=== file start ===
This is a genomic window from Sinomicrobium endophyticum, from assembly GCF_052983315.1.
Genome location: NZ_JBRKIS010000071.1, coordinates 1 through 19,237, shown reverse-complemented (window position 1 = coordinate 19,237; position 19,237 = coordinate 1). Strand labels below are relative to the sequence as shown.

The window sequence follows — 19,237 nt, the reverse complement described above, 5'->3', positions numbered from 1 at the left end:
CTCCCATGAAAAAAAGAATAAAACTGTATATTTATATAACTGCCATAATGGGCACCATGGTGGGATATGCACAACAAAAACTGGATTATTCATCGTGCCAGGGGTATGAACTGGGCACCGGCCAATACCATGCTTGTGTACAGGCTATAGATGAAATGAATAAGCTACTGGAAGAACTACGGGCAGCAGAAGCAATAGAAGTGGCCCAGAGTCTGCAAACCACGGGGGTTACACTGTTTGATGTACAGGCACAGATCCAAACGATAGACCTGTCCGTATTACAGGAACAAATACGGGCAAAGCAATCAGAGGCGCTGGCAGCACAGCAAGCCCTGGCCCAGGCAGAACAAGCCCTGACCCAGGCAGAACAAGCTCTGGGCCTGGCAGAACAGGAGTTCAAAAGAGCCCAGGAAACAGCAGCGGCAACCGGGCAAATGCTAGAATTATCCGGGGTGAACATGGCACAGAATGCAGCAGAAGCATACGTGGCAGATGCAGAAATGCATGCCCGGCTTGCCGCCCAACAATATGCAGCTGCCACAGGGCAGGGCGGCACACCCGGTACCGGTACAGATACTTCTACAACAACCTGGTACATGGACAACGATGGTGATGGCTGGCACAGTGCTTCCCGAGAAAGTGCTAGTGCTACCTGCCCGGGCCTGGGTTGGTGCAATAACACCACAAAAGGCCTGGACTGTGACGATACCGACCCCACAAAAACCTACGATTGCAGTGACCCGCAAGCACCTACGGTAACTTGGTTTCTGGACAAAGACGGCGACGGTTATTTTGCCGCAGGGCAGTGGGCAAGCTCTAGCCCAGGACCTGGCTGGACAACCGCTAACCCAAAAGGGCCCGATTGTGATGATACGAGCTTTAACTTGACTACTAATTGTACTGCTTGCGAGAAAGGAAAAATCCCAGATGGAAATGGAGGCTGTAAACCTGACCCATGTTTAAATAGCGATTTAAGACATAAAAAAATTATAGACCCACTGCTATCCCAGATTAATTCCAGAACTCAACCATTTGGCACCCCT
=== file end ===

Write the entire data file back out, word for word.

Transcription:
This is a genomic window from Sinomicrobium endophyticum, from assembly GCF_052983315.1.
Genome location: NZ_JBRKIS010000071.1, coordinates 1 through 19,237, shown reverse-complemented (window position 1 = coordinate 19,237; position 19,237 = coordinate 1). Strand labels below are relative to the sequence as shown.

The window sequence follows — 19,237 nt, the reverse complement described above, 5'->3', positions numbered from 1 at the left end:
CTCCCATGAAAAAAAGAATAAAACTGTATATTTATATAACTGCCATAATGGGCACCATGGTGGGATATGCACAACAAAAACTGGATTATTCATCGTGCCAGGGGTATGAACTGGGCACCGGCCAATACCATGCTTGTGTACAGGCTATAGATGAAATGAATAAGCTACTGGAAGAACTACGGGCAGCAGAAGCAATAGAAGTGGCCCAGAGTCTGCAAACCACGGGGGTTACACTGTTTGATGTACAGGCACAGATCCAAACGATAGACCTGTCCGTATTACAGGAACAAATACGGGCAAAGCAATCAGAGGCGCTGGCAGCACAGCAAGCCCTGGCCCAGGCAGAACAAGCCCTGACCCAGGCAGAACAAGCTCTGGGCCTGGCAGAACAGGAGTTCAAAAGAGCCCAGGAAACAGCAGCGGCAACCGGGCAAATGCTAGAATTATCCGGGGTGAACATGGCACAGAATGCAGCAGAAGCATACGTGGCAGATGCAGAAATGCATGCCCGGCTTGCCGCCCAACAATATGCAGCTGCCACAGGGCAGGGCGGCACACCCGGTACCGGTACAGATACTTCTACAACAACCTGGTACATGGACAACGATGGTGATGGCTGGCACAGTGCTTCCCGAGAAAGTGCTAGTGCTACCTGCCCGGGCCTGGGTTGGTGCAATAACACCACAAAAGGCCTGGACTGTGACGATACCGACCCCACAAAAACCTACGATTGCAGTGACCCGCAAGCACCTACGGTAACTTGGTTTCTGGACAAAGACGGCGACGGTTATTTTGCCGCAGGGCAGTGGGCAAGCTCTAGCCCAGGACCTGGCTGGACAACCGCTAACCCAAAAGGGCCCGATTGTGATGATACGAGCTTTAACTTGACTACTAATTGTACTGCTTGCGAGAAAGGAAAAATCCCAGATGGAAATGGAGGCTGTAAACCTGACCCATGTTTAAATAGCGATTTAAGACATAAAAAAATTATAGACCCACTGCTATCCCAGATTAATTCCAGAACTCAACCATTTGGCACCCCT